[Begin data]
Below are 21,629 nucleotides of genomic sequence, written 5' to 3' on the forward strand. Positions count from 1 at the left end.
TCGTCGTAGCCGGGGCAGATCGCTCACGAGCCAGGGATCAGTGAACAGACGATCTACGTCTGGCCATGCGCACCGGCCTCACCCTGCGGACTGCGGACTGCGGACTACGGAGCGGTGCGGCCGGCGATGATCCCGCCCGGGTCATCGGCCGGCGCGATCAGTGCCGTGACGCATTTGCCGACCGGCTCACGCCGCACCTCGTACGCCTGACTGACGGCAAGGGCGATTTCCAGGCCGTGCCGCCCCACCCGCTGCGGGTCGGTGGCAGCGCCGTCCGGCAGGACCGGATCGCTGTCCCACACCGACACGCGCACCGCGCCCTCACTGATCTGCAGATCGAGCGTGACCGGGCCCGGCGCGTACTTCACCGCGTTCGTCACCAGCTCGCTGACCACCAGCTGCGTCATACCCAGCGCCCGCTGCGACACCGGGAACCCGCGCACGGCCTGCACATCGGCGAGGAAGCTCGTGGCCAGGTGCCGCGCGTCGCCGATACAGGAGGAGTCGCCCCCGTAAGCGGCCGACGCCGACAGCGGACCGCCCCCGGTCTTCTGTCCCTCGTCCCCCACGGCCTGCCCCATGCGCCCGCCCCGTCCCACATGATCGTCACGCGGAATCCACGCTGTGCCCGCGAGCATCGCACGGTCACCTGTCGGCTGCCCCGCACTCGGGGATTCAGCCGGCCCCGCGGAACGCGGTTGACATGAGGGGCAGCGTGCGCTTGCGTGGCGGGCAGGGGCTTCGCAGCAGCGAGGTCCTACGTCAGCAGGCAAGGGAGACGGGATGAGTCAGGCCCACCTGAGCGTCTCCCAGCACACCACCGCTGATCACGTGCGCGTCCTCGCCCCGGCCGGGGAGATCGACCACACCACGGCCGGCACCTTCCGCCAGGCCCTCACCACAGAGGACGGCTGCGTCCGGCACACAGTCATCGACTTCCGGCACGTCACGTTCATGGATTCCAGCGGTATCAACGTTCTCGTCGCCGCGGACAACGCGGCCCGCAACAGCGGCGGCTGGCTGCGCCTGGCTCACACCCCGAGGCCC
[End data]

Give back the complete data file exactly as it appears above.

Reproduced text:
Below are 21,629 nucleotides of genomic sequence, written 5' to 3' on the forward strand. Positions count from 1 at the left end.
TCGTCGTAGCCGGGGCAGATCGCTCACGAGCCAGGGATCAGTGAACAGACGATCTACGTCTGGCCATGCGCACCGGCCTCACCCTGCGGACTGCGGACTGCGGACTACGGAGCGGTGCGGCCGGCGATGATCCCGCCCGGGTCATCGGCCGGCGCGATCAGTGCCGTGACGCATTTGCCGACCGGCTCACGCCGCACCTCGTACGCCTGACTGACGGCAAGGGCGATTTCCAGGCCGTGCCGCCCCACCCGCTGCGGGTCGGTGGCAGCGCCGTCCGGCAGGACCGGATCGCTGTCCCACACCGACACGCGCACCGCGCCCTCACTGATCTGCAGATCGAGCGTGACCGGGCCCGGCGCGTACTTCACCGCGTTCGTCACCAGCTCGCTGACCACCAGCTGCGTCATACCCAGCGCCCGCTGCGACACCGGGAACCCGCGCACGGCCTGCACATCGGCGAGGAAGCTCGTGGCCAGGTGCCGCGCGTCGCCGATACAGGAGGAGTCGCCCCCGTAAGCGGCCGACGCCGACAGCGGACCGCCCCCGGTCTTCTGTCCCTCGTCCCCCACGGCCTGCCCCATGCGCCCGCCCCGTCCCACATGATCGTCACGCGGAATCCACGCTGTGCCCGCGAGCATCGCACGGTCACCTGTCGGCTGCCCCGCACTCGGGGATTCAGCCGGCCCCGCGGAACGCGGTTGACATGAGGGGCAGCGTGCGCTTGCGTGGCGGGCAGGGGCTTCGCAGCAGCGAGGTCCTACGTCAGCAGGCAAGGGAGACGGGATGAGTCAGGCCCACCTGAGCGTCTCCCAGCACACCACCGCTGATCACGTGCGCGTCCTCGCCCCGGCCGGGGAGATCGACCACACCACGGCCGGCACCTTCCGCCAGGCCCTCACCACAGAGGACGGCTGCGTCCGGCACACAGTCATCGACTTCCGGCACGTCACGTTCATGGATTCCAGCGGTATCAACGTTCTCGTCGCCGCGGACAACGCGGCCCGCAACAGCGGCGGCTGGCTGCGCCTGGCTCACACCCCGAGGCCC